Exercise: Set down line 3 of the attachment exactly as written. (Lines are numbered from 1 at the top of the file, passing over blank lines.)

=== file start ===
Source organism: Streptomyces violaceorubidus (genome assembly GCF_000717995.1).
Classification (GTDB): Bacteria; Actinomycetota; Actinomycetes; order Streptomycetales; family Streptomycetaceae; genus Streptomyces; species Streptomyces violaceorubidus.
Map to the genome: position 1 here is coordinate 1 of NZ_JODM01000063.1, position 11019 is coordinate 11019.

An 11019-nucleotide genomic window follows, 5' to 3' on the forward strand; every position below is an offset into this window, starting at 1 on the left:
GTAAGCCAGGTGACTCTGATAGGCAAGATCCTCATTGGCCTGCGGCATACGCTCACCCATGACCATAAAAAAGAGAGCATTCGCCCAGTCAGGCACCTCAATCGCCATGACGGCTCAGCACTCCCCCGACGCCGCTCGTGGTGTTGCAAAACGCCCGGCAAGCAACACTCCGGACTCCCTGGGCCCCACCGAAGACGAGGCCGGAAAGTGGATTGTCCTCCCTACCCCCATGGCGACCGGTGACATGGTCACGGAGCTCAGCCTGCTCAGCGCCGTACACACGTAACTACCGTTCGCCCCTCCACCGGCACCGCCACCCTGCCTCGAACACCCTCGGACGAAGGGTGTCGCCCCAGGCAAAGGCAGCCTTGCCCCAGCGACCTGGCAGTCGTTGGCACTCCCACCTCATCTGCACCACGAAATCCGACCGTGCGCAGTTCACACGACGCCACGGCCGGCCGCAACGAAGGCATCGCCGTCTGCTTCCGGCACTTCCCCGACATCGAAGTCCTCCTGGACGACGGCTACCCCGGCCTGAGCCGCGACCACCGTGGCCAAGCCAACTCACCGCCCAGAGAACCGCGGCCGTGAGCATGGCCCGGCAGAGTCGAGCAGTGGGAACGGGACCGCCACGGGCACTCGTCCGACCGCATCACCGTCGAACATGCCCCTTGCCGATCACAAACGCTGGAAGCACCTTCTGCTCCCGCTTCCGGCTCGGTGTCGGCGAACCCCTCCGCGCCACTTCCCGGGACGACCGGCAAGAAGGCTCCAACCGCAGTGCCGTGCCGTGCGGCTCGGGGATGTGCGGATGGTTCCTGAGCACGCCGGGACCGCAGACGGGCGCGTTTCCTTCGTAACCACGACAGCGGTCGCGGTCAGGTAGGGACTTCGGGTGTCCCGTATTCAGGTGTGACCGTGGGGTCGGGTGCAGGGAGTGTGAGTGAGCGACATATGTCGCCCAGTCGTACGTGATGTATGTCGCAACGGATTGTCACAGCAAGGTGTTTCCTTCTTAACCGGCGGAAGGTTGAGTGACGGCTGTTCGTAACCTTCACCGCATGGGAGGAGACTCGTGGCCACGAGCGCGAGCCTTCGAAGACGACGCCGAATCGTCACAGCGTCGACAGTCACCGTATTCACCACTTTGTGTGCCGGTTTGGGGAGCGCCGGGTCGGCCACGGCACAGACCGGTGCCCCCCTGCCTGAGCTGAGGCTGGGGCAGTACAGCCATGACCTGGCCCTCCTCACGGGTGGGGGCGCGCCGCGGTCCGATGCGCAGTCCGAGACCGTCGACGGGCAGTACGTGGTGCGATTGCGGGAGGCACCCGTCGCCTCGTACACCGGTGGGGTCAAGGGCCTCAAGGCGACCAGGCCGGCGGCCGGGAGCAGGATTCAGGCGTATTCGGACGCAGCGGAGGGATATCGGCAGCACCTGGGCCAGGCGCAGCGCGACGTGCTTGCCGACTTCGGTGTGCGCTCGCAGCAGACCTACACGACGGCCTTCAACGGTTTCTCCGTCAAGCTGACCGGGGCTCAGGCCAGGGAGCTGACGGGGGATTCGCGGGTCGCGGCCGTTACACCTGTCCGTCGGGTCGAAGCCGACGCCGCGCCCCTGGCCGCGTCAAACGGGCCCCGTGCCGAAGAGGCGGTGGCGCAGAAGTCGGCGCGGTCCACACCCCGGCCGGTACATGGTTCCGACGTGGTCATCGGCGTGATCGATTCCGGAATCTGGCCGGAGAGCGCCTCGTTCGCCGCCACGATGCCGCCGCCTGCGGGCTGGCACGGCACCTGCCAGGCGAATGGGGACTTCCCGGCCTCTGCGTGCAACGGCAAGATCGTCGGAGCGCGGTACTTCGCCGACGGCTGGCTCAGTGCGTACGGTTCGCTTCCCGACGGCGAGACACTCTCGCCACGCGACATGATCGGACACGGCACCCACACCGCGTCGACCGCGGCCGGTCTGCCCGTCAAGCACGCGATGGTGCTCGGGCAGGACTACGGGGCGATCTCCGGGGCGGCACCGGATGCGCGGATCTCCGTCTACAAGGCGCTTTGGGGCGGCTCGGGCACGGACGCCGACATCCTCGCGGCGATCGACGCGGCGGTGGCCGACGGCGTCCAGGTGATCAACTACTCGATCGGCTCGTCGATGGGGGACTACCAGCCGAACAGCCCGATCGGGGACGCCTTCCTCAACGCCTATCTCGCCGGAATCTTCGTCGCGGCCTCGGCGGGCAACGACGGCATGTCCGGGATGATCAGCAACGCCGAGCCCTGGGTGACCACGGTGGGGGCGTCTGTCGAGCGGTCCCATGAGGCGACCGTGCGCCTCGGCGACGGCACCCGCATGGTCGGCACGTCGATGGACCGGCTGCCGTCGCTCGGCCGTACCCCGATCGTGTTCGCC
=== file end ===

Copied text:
Map to the genome: position 1 here is coordinate 1 of NZ_JODM01000063.1, position 11019 is coordinate 11019.